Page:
"I am at a loss to conceive how a man should permit himself to write anything that would be truly disgraceful to a woman, or why a woman should be censured for writing anything that would be proper and becoming for a man."

18 August 2012

One of the few times I get snobbish and truly rant...

I thought I had included this entry in the early days of this blog, but upon review I found that I merely found another tangent to follow on the topic. However, with the advent of my first interview on vampire lore, I find myself tasked with amping up my rant quotient. Thus, my rant (to date) to end all rants. Even though it was written over two years ago, my feelings have not changed -- though I will say that Nolan's 'Batman' trilogy has advanced some of the cinematic ideas regarding baddies and those who just want to watch the world burn.

Writer's Block Query: Is there a book you really loved that was subsequently turned into a movie? Did it live up to your expectations? Why or why not?

Hoo boy... settle in, readers. You just opened the door for me to talk about 'the abomination' that is the film industry's attempt to ruin my favorite book. Over. And over. And OVER.(andaoveandoverandoverandover about 3,000 times -- number of times only slightly exaggerated).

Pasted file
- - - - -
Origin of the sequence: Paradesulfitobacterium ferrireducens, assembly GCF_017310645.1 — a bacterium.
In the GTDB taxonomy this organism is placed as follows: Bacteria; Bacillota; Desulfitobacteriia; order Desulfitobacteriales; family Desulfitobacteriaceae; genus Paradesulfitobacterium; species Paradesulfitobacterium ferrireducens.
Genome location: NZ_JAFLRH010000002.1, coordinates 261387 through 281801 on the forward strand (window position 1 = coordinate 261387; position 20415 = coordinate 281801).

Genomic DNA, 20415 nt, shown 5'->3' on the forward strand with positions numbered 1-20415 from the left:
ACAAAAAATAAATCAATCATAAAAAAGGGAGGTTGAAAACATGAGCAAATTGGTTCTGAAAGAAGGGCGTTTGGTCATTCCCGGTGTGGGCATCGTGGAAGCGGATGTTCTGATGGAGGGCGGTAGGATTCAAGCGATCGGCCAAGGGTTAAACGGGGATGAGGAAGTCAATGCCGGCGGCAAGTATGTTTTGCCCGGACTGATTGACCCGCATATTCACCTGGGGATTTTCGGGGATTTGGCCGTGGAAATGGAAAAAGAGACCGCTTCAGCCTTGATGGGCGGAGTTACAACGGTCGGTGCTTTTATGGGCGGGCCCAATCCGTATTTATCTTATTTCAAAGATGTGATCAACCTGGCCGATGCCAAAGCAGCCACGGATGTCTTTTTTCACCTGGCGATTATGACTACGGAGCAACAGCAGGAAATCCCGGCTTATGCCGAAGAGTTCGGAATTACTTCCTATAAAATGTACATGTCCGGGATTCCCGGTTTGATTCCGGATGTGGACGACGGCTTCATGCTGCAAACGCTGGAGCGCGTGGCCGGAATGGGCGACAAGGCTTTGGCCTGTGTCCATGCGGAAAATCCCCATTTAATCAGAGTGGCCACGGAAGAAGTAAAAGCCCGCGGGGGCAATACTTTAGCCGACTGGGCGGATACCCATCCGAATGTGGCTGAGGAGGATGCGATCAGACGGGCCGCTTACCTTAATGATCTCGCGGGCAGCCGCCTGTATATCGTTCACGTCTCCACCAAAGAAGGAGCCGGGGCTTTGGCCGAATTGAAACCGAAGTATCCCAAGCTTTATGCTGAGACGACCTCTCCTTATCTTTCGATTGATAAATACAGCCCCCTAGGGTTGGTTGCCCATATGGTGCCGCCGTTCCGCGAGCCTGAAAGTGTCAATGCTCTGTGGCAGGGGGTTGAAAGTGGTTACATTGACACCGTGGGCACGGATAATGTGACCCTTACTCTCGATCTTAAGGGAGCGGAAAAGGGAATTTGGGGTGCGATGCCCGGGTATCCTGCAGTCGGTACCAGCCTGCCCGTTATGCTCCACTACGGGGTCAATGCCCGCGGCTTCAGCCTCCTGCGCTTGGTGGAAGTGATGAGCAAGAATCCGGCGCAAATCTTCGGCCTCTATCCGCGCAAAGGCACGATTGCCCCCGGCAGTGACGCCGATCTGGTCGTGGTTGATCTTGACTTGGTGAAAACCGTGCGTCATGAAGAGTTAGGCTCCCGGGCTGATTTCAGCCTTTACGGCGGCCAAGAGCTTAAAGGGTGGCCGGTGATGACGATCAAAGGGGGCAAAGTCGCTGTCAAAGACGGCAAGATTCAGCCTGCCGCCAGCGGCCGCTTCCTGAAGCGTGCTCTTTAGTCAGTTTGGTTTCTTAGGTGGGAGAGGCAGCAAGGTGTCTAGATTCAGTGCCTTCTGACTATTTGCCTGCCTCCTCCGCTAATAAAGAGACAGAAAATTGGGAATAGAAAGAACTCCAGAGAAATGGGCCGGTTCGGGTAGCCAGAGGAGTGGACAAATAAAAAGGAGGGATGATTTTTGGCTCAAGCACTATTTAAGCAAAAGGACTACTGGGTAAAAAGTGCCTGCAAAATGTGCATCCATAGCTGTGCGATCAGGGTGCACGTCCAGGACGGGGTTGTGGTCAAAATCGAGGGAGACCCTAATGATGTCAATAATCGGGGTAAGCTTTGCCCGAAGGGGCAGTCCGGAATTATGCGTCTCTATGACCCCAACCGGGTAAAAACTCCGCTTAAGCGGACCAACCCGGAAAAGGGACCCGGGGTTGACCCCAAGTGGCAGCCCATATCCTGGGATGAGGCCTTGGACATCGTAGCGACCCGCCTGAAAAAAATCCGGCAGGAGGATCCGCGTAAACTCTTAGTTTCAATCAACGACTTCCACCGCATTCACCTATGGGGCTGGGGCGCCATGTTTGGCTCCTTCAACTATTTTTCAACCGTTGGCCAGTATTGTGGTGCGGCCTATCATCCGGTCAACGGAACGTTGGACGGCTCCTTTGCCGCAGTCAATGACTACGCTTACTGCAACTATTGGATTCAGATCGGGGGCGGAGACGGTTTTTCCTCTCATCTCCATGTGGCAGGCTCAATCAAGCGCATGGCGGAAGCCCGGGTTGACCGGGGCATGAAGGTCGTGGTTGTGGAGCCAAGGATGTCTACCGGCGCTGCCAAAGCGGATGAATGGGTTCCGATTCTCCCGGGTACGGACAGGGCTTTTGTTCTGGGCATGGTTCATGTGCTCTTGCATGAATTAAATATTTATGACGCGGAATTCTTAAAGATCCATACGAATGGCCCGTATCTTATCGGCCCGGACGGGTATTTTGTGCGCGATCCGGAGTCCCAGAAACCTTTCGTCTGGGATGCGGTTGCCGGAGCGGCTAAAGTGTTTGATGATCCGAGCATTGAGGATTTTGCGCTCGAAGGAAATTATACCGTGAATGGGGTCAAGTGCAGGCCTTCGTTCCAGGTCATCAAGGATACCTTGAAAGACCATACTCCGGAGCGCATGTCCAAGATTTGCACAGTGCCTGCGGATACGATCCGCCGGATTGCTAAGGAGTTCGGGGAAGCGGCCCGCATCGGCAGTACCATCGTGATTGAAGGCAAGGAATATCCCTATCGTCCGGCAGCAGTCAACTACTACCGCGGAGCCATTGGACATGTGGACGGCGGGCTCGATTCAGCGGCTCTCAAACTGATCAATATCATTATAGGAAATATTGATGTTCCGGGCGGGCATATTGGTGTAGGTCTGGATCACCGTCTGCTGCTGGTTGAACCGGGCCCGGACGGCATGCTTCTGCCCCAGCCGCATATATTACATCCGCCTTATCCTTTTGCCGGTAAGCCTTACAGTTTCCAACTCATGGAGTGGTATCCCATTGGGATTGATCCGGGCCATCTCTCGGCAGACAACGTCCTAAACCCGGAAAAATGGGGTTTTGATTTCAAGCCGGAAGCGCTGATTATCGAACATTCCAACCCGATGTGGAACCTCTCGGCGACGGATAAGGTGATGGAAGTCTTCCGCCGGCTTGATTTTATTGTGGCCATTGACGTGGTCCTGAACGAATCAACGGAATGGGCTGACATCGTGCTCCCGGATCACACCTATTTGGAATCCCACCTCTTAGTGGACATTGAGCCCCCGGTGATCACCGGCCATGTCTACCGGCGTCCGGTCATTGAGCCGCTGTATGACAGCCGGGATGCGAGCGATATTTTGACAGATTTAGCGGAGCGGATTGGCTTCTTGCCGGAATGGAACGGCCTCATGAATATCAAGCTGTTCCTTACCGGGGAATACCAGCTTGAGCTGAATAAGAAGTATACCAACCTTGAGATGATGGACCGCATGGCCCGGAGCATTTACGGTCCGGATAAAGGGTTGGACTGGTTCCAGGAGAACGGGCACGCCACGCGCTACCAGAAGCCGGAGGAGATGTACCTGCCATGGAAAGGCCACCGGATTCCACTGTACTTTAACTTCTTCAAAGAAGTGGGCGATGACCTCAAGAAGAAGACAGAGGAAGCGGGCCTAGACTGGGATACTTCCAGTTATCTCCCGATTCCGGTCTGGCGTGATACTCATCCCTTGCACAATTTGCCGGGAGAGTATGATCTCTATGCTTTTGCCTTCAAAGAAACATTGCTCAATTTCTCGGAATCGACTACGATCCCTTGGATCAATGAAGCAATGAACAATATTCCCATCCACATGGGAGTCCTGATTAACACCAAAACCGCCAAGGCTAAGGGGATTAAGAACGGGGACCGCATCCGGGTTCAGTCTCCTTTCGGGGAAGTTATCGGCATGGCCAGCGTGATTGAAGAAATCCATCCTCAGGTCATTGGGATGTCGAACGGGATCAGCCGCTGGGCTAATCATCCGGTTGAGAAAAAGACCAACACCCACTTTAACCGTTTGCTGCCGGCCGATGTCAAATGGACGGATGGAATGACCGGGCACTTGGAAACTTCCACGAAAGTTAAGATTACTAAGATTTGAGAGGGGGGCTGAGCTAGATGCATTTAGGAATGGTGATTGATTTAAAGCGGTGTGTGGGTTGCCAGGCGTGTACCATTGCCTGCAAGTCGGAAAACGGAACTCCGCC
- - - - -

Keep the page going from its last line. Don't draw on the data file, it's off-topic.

For the newer peeps, random visitors, or those who just may not have been paying attention, my favorite book is Dracula. I blame my father. He told me at sixteen that this was 'the great unfilmed novel.' This is the last thing you want to say to a gothic-horror-loving teen who is a voracious reader, writer, film buff and has a passion for creative endeavors including film-making -- unless, that is, you want to create an obsessive monster.